223. Levinas and Lacan
I contrasted Levinas, with his philosophy of the other, and Nietzsche, with his ‘will to power’, in item 63 of this blog, and in a book[i]. Like many others, I judged that Levinas went too far in his unconditional surrender to the other, being his/her ‘hostage’. Where does that leave the subject, as an agent, as responsible for its own flourishing? On the other hand, Nietzsche went overboard in his superagency, will to power, will to overcome resistance, in the urge of a flourishing life.
I countered Nietzsche with the argument that in order to flourish the self needs opposition from the other, in order to learn, to be rid of its prejudices and myopia, to achieve the highest form of freedom, including freedom from the prison of the self. And then, I countered Levinas with the argument that if I merit opposition from the other for my flourishing, then the other similarly deserves opposition from me.
Here, enlightened by a book by Mari Rutti[ii], I consider the contrast between Levinas and Lacan (with Zizek as a follower). Both Levinas and Lacan engage in ‘philosophy of the other’, recognizing that the self is socially constituted, but morally Lacan goes in the opposite direction. Instead of surrendering to the other he wants to fight free from its imposition, and to grasp freedom outside the strictures imposed by the public symbolic order.
In the opposition between Levinas and Lacan I find myself in a position similar to that between Levinas and Nietzsche. One the one hand I find myself ethically attracted to Levinas’ commitment to the other in his/her vulnerability and suffering. On the other hand I sympathise with Nietzsche and Lacan, in their defence of agency and the flourishing of life against the terrorizing or suffocating imposition of conformance and sacrifice to the other. Again I argue that one needs to ‘let the other in’, and to some extent indeed yield to the other (in ‘passivity’, as Levinas put it), but not only for ethical reasons but also for cognitive and spiritual reasons, as a source of a flourishing life, and then also offer the other to let me in to contribute to his/her flourishing (and hence also be ‘active’).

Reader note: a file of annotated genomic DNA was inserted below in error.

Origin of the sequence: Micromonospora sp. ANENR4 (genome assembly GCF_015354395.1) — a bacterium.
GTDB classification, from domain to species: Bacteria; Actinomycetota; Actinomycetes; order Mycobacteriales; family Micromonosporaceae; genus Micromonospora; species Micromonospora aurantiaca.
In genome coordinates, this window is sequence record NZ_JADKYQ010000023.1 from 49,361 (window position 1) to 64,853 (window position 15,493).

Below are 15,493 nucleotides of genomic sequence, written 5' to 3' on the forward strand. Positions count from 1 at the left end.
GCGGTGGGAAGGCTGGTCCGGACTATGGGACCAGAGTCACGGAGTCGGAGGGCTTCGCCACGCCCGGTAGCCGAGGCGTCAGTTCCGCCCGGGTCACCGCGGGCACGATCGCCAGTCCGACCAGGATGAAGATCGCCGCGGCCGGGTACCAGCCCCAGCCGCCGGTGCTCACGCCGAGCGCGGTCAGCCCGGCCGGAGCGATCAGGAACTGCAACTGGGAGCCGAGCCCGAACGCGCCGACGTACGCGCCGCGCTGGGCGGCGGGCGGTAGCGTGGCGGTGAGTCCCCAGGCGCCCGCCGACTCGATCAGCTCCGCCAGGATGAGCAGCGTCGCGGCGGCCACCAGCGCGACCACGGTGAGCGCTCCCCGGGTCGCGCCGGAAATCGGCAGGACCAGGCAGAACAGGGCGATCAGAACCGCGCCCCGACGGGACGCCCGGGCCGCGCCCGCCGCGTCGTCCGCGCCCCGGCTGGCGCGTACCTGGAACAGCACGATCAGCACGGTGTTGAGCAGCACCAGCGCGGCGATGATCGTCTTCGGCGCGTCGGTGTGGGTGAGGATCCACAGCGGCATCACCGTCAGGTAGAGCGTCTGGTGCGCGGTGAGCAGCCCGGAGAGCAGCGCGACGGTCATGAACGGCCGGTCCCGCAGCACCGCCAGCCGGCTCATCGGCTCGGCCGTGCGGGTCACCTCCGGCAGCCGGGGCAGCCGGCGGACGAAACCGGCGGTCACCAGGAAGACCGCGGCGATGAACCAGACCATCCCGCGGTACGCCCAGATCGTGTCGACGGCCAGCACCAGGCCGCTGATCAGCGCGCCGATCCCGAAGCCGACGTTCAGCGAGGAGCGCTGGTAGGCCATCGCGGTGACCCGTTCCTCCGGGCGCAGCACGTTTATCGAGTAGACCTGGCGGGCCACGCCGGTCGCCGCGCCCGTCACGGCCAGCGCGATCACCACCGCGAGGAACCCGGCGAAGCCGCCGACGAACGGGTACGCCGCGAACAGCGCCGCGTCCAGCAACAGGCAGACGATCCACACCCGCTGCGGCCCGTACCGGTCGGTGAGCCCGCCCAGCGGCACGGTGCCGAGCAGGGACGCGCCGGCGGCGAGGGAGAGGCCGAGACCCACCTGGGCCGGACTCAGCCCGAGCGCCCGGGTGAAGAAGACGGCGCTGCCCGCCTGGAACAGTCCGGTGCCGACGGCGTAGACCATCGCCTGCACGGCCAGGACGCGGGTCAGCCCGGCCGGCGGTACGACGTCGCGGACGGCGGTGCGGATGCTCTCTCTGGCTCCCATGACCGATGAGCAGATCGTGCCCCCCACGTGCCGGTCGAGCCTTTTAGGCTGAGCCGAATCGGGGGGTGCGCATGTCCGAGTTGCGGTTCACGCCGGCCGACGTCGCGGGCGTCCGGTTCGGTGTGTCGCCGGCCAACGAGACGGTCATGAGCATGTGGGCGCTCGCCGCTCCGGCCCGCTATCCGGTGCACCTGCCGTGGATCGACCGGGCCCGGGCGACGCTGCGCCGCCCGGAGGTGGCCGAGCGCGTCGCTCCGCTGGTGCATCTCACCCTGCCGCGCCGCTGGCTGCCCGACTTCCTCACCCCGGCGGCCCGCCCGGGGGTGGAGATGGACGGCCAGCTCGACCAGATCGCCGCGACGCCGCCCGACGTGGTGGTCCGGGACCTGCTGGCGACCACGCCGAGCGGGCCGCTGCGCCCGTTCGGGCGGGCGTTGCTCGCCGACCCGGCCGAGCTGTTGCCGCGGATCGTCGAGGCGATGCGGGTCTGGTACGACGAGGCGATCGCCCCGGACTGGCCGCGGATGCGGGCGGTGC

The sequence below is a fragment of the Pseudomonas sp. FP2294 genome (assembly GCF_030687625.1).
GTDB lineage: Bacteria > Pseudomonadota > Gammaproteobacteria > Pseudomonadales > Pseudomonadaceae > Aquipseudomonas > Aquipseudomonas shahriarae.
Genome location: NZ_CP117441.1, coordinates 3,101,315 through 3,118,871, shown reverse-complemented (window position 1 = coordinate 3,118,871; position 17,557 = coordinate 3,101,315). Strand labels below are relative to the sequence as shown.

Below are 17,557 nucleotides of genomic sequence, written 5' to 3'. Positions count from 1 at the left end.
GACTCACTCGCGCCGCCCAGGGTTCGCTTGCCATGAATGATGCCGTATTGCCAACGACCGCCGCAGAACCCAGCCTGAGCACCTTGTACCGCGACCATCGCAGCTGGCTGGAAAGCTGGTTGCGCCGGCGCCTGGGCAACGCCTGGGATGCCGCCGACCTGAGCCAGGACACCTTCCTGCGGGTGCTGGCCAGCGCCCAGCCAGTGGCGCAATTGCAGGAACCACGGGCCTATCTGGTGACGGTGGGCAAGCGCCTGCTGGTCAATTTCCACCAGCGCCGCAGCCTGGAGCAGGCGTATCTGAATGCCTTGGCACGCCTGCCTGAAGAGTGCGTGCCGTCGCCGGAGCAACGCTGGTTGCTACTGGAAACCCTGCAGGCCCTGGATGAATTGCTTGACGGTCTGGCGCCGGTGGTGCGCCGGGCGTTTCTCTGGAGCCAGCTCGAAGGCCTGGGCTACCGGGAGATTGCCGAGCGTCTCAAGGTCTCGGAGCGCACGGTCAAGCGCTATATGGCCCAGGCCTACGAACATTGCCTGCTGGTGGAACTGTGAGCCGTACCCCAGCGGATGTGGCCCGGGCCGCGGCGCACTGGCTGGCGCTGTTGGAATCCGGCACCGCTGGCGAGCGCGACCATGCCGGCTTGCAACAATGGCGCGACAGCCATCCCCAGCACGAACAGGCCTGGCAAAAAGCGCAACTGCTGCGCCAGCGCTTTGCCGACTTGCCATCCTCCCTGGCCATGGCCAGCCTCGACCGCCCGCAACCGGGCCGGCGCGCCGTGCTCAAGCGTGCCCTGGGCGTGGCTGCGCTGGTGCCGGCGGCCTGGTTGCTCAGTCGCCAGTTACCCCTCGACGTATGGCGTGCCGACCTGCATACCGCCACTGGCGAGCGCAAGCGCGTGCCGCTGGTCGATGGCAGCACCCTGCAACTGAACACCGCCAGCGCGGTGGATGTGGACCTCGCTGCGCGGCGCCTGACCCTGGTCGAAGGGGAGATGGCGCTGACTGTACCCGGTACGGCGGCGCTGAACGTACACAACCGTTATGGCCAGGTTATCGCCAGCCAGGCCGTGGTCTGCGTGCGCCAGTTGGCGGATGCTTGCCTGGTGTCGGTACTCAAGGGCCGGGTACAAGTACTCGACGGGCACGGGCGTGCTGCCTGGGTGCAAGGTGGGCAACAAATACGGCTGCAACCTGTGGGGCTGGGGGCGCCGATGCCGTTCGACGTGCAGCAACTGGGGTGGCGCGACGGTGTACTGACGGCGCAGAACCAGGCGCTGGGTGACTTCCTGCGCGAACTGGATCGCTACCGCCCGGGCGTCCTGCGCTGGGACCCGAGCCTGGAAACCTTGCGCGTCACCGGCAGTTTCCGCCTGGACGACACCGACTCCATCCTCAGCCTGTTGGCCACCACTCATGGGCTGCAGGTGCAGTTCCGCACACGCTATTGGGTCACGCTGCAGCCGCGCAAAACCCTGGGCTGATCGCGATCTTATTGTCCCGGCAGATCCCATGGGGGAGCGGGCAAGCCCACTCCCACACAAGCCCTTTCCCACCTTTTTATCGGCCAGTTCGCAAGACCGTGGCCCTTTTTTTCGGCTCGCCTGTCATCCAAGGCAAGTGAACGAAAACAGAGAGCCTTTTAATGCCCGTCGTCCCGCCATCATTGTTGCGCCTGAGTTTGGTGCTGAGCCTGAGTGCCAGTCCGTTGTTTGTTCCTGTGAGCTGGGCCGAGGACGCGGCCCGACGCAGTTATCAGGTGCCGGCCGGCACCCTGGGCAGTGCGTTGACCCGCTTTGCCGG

There is nothing unusual about this. This is normal interaction: the alternation of reception and offer, active and passive.
Here as elsewhere, like an Aristotelian I try to find a good ‘middle’ between extremes, in the same way that one needs to find a good middle between recklessness and courage, altruism and self-interest, trust and control, openness and secretiveness, aggressiveness and defensiveness, and so on. Where the proper middle is depends on circumstances. In some conditions an extreme may be called for.
This is connected with my stance concerning universals, discussed in the preceding item in this blog. They are seldom strict, and how they apply varies. Finding the proper degree, balance, depending on conditions, is a task for ‘practical wisdom’. We may be inspired by virtuosi in it, as role models. Albert Schweizer, Gandhi, Mandela, perhaps.
Is this too loose, allowing for too many escapes or loopholes? Are there no universals that apply across all contexts, unconditionally? In the preceding item I pleaded for moral universals with the widest possible scope, short of unconditional strictness. To see the limits of some principle is not to deny its force.
At this point I mobilize the distinction I made, in the preceding item, between normative and intentional universals. One needs to draw normative boundaries beyond which one is not prepared to go, as long as there are no convincing countervailing arguments or warrants. But under the wider umbrella of intentional universality one can go beyond that, to understand motives, perhaps sympathize with them, even while acting against them. In a later item I will argue how such understanding of transgression may next yield a starting point for debating and considering a shift of moral universals.
If this is on the level of individuals among each other, how about the relation between individual and collective, between ethics and the public system of justice? That is the subject for the following item.